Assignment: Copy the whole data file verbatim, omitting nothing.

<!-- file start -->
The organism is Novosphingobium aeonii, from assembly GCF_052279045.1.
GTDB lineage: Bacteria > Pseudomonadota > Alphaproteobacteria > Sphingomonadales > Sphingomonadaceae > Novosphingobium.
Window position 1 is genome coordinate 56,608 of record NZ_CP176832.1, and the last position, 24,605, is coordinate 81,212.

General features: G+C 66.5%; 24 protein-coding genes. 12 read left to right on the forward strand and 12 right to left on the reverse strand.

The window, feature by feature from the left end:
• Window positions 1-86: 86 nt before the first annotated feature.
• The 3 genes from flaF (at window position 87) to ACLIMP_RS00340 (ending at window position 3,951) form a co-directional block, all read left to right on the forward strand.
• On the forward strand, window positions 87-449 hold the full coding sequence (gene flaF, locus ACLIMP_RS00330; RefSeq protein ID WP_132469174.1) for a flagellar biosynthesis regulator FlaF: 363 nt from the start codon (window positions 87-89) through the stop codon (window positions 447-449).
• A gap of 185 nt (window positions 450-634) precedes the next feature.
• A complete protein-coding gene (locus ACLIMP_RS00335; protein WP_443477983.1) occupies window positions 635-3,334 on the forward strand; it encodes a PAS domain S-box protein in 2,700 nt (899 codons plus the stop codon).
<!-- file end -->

The organism is Novosphingobium aeonii, from assembly GCF_052279045.1.
GTDB lineage: Bacteria > Pseudomonadota > Alphaproteobacteria > Sphingomonadales > Sphingomonadaceae > Novosphingobium.
Window position 1 is genome coordinate 56,608 of record NZ_CP176832.1, and the last position, 24,605, is coordinate 81,212.

General features: G+C 66.5%; 24 protein-coding genes. 12 read left to right on the forward strand and 12 right to left on the reverse strand.

The window, feature by feature from the left end:
• Window positions 1-86: 86 nt before the first annotated feature.
• The 3 genes from flaF (at window position 87) to ACLIMP_RS00340 (ending at window position 3,951) form a co-directional block, all read left to right on the forward strand.
• On the forward strand, window positions 87-449 hold the full coding sequence (gene flaF, locus ACLIMP_RS00330; RefSeq protein ID WP_132469174.1) for a flagellar biosynthesis regulator FlaF: 363 nt from the start codon (window positions 87-89) through the stop codon (window positions 447-449).
• A gap of 185 nt (window positions 450-634) precedes the next feature.
• A complete protein-coding gene (locus ACLIMP_RS00335; protein WP_443477983.1) occupies window positions 635-3,334 on the forward strand; it encodes a PAS domain S-box protein in 2,700 nt (899 codons plus the stop codon).